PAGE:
Science and faith have revealed otherly realms normally unobservable to our physical senses. Both have uncovered universes we never knew existed. From the macro to the micro, our accumulated knowledge has yielded information and wisdom which have partially tamed the physical universe and freed us somewhat from the bonds of materiality.
“You will experience for yourselves the truth, and the truth will free you.” Jesus’ statement uttered over two millennia ago is the impulse for the theology he taught. It also happens to be the underpinning of all scientific enterprise. Revealing fundamental truth is the incentive of religion and scientific endeavor. The resulting discernment encourages freedom to express mastery over life’s perplexities.
Jesus’ life was divinely inspired. His service to God, love of mankind, and unrelenting reliance on an infinite wisdom he referred to as “my Father” is obvious and recorded in Scripture for the ages.
At the same time Jesus’ life was profoundly scientific. How so? He looked deep into reality, past the obvious objects of physicality and into the creativity of Mind or God. “Jesus of Nazareth was the most scientific man that ever trod the globe,” wrote Mary Baker Eddy. “He plunged beneath the material surface of things, and found the spiritual cause.”
Known today as Savior to millions of followers, Jesus’ motivation of ultimate truth-telling and love-giving was the basis of his healing work. He backed up his words with proof. Whether impacting one life through curing physical and mental disease or changing the course of thousands by providing sustenance where no food was available, Jesus’ works were the evidence of his deep understanding of reality and its underlying spiritual elements.
And it was knowledge of those elements that allowed him to consistently substantiate the theology he professed. Rather than one-and-done exhibitions of some unexplainable, mysterious force, Jesus’ recorded healings offered an undeviating and credible view into a knowable dimension outside the standpoint of physicality.
Just as important, these healing demonstrations are replicable by those who begin to understand and follow his teaching. “Verily, verily, I say unto you, He that believeth on me, the works that I do shall he do also; and greater works than these shall he do; because I go unto my Father,” Jesus confirmed. He went on to teach his students the healing efficacy of what came to be known as Christianity. And they went on to teach others. And while the healing element of Christianity lay largely dormant for many centuries, it was eventually reinstated in the 19th century with the discovery of Christian Science.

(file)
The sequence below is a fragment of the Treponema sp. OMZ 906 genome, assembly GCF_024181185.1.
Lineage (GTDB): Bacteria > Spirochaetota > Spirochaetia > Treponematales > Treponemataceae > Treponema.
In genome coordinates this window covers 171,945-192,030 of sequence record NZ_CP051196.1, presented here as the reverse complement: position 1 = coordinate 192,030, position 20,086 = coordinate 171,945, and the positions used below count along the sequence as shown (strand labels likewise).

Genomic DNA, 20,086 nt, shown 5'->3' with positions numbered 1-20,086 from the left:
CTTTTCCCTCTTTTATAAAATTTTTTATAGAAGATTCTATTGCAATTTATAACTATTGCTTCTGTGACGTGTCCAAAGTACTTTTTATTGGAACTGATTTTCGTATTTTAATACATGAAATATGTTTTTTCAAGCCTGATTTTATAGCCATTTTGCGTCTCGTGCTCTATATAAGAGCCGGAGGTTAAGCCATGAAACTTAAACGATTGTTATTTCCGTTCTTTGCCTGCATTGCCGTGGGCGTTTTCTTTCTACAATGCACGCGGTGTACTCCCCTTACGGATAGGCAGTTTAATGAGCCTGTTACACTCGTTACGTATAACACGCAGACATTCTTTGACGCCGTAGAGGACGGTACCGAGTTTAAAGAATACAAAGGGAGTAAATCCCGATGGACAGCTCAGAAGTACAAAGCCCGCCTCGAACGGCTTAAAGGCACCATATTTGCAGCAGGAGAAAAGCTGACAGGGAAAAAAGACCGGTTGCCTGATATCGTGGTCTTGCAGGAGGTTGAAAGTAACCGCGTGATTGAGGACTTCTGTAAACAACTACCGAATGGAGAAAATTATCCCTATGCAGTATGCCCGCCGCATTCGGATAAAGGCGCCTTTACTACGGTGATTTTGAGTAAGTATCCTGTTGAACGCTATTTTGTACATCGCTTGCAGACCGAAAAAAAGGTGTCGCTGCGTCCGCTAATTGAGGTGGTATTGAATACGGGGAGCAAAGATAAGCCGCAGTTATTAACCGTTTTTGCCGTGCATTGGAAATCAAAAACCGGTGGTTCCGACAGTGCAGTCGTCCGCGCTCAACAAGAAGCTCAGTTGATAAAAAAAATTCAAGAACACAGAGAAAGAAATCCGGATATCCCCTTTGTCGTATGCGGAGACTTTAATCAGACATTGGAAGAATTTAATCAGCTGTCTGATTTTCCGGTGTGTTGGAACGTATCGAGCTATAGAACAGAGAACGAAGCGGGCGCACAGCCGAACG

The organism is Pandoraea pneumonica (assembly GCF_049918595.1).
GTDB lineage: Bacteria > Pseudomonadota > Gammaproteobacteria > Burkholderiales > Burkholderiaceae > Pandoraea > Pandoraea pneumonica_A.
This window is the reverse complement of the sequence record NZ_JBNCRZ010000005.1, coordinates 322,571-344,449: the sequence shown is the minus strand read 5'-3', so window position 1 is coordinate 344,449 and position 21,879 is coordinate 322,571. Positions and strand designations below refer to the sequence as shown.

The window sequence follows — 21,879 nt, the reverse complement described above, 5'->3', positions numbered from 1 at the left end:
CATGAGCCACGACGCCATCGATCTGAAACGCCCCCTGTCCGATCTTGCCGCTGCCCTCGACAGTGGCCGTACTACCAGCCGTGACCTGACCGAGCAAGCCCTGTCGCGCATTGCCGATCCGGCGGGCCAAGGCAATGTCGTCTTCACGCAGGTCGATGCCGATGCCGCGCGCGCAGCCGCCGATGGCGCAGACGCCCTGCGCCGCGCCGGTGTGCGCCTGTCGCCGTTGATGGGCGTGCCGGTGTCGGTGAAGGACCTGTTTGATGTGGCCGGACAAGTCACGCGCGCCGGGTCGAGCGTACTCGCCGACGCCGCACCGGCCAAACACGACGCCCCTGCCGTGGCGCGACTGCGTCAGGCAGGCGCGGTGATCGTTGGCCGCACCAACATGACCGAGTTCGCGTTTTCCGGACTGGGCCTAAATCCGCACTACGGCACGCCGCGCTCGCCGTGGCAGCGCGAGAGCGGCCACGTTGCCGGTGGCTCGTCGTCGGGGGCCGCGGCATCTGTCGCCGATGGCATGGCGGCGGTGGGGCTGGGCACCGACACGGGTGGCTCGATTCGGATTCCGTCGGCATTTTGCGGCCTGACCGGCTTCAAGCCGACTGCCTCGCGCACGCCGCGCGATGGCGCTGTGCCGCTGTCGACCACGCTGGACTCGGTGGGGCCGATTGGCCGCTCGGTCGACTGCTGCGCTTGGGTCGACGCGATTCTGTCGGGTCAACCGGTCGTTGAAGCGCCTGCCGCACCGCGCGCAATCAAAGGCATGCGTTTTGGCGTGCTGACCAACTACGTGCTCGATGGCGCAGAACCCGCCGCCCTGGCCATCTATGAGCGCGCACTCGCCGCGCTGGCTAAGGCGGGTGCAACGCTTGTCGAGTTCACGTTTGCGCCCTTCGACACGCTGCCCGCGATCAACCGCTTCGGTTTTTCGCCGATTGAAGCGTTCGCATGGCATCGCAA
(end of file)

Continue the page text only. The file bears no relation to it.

Jesus found ways to explain his precepts so that all could gain a level of understanding. Parables, analogies, questioning, repetition and object lessons were some of the means he employed to instill knowledge. And though he offered no formulaic methods to convey his understanding of reality, he did articulate basic rules that promoted progress in his students and advanced their conceptual curiosity.
Jesus’ Sermon on the Mount is a good example. In this beloved sermon he exposed his listeners to deeper concepts of God and reality, offered bold ways to think outside of accepted norms, and set forth new patterns of behavior that promoted health and unity. “Blessed are the meek: for they shall inherit the earth,” he announced. “Ye are the light of the world.” No sooner had he finished sharing his thoughts when he healed a man of leprosy.
Over two thousand years later, I have used Jesus’ instruction to heal rashes, injuries, headaches, colds and other sickness, along with stress and depression. Business concerns, financial issues and relationships have also been improved. Jesus’ explanations of spiritual reality and subsequent proofs in the physical world hold true today.
While Jesus’ was concerned with the relations and nature of being, it shouldn’t be lost on us that he was able to bring into mankind’s focus, including mine, the connection between human experience and the infinite, eternal, and spiritual concepts he taught. His message was not theological rhetoric but practical insight into the day’s pressing issues.
Jesus understood many of these issues centered around the effects of feeling disconnected from God, from each other, and even from ourselves. These feelings were then manifested in distrust, disrespect and hatred. He offered what he called two great commandments as a countermeasure: love God and love your neighbor as yourself. While these might seem simplistic to some and outside of scientific endeavor, the effects of following these fundamental rules have changed the course of mankind.
Why love? Because love in its broadest terms sets our course on inclusiveness where each individual is considered significant; not just one of billions, but one in wholeness, uniqueness, and originality. Love is the spark that helps define our purpose. “Love inspires, illumines, designates, and leads the way,” writes Eddy. “Right motives give pinions to thought, and strength and freedom to speech and action.
Those ah-ha moments of spiritual inspiration and intuition along with knowledge attained through study and practice – in a word, science – allow us to launch out from the confines of ignorance and into the limitless stream of divine wisdom that cannot remain hidden from those who seek answers to the big and little questions that are a part of daily life.
Originally published on Cleveland Plain Dealer, @clevelanddotcom